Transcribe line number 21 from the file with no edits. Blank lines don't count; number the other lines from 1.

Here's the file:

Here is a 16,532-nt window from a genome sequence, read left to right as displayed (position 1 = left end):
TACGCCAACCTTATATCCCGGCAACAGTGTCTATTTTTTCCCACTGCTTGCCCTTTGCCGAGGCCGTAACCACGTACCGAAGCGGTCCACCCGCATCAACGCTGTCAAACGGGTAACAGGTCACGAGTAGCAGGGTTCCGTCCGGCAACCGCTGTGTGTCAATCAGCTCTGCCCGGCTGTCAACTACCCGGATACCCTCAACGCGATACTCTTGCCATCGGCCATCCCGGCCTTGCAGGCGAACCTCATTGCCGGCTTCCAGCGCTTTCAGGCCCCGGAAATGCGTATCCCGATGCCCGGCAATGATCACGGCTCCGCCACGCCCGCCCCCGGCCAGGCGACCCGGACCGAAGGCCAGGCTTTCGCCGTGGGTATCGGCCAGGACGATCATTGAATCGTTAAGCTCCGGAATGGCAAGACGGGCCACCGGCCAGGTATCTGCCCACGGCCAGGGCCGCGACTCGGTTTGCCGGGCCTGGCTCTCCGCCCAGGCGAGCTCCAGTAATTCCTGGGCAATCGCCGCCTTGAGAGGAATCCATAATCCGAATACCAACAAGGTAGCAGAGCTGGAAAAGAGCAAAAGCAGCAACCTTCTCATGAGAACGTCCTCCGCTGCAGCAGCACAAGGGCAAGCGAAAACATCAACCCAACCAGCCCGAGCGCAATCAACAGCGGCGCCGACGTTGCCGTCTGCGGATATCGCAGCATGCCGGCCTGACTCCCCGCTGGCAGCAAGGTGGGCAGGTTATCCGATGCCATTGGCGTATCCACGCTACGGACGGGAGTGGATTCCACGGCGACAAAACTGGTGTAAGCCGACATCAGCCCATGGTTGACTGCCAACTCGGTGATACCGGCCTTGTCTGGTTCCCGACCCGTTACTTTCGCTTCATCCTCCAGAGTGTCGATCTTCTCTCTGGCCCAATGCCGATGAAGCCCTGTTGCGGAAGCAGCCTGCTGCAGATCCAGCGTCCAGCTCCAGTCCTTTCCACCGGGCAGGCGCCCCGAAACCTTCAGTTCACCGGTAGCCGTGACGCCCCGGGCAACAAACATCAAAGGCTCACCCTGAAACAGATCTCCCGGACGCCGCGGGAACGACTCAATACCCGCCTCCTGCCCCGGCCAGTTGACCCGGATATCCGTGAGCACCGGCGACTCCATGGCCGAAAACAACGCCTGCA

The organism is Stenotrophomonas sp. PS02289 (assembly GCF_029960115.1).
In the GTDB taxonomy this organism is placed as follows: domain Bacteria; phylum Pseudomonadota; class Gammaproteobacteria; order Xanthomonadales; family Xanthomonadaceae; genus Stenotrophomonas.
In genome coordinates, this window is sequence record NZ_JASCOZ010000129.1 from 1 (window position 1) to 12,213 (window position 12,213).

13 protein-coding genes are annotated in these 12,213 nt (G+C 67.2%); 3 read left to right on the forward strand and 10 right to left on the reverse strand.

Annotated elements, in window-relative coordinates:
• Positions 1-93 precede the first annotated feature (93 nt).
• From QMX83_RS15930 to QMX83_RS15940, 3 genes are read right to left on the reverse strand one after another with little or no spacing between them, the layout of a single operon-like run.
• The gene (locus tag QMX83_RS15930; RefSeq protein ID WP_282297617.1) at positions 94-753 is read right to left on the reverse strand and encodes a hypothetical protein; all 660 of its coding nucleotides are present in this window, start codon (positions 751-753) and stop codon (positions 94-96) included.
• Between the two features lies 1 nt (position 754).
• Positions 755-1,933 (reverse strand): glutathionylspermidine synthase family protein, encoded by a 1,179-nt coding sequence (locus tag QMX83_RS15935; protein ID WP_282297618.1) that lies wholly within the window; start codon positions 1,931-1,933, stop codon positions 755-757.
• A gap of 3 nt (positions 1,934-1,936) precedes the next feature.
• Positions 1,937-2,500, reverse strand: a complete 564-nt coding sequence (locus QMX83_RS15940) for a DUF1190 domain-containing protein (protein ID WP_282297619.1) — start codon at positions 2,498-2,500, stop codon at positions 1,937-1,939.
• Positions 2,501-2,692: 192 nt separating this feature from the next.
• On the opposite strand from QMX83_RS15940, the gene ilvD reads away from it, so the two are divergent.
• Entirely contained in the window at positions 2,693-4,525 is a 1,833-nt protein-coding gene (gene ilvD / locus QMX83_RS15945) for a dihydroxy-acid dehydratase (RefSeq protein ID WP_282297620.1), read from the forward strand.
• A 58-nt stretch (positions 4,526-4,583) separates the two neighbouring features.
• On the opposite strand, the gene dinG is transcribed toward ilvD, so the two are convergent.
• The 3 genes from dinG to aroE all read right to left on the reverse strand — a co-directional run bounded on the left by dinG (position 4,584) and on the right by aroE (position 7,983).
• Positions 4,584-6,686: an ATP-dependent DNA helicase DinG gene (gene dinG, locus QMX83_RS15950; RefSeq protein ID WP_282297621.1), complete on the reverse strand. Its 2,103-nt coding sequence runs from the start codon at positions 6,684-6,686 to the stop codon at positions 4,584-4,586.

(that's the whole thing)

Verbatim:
• Positions 4,584-6,686: an ATP-dependent DNA helicase DinG gene (gene dinG, locus QMX83_RS15950; RefSeq protein ID WP_282297621.1), complete on the reverse strand. Its 2,103-nt coding sequence runs from the start codon at positions 6,684-6,686 to the stop codon at positions 4,584-4,586.